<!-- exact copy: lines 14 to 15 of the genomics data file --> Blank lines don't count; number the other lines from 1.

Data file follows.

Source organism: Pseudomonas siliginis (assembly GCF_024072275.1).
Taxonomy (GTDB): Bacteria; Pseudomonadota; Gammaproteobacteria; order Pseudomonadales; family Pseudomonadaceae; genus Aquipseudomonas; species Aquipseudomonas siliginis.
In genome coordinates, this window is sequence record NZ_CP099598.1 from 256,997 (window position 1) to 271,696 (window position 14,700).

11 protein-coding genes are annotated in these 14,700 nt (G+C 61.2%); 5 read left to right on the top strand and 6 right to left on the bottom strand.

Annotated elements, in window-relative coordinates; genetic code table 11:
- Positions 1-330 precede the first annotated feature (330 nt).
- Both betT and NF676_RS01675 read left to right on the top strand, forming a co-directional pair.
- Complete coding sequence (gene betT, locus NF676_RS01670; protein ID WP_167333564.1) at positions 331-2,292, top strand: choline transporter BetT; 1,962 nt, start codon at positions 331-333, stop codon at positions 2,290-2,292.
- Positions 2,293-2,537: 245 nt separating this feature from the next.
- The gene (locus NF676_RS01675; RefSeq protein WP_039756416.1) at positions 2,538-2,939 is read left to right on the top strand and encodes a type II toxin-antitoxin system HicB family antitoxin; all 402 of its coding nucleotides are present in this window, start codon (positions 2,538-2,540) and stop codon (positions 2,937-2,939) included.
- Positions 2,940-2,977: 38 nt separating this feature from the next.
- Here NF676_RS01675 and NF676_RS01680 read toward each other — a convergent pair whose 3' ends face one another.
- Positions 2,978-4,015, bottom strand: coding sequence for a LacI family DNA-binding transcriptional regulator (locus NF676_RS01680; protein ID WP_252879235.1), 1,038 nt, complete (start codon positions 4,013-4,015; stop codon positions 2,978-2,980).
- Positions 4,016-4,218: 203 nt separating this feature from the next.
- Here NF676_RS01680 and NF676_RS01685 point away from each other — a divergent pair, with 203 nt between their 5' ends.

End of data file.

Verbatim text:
- Positions 4,016-4,218: 203 nt separating this feature from the next.
- Here NF676_RS01680 and NF676_RS01685 point away from each other — a divergent pair, with 203 nt between their 5' ends.